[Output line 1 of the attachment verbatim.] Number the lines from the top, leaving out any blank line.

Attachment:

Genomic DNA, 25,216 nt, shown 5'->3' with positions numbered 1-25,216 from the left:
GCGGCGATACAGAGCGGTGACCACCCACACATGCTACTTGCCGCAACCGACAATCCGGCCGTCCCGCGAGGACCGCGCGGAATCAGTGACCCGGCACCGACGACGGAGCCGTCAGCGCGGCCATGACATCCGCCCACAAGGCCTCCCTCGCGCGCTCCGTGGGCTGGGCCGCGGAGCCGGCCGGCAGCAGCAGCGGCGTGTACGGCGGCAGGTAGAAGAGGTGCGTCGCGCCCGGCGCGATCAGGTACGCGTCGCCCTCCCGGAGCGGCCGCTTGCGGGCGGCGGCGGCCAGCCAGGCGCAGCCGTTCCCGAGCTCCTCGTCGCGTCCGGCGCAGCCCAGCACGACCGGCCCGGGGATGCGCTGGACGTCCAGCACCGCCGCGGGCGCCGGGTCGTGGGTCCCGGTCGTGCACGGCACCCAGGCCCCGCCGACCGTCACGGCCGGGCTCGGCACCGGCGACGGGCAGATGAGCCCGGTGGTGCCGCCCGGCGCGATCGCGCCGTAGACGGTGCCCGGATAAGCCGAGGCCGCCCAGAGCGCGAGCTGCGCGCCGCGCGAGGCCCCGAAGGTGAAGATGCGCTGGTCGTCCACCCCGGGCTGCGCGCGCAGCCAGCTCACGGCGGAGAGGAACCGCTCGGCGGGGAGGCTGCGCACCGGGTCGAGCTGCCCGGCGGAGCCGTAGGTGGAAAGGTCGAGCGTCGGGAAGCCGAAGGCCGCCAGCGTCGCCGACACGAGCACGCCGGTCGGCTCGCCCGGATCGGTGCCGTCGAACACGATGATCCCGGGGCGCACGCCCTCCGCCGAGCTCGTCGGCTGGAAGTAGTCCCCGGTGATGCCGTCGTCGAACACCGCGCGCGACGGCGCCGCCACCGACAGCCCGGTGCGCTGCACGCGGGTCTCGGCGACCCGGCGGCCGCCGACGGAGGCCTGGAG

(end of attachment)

Genomic DNA, 25,216 nt, shown 5'->3' with positions numbered 1-25,216 from the left: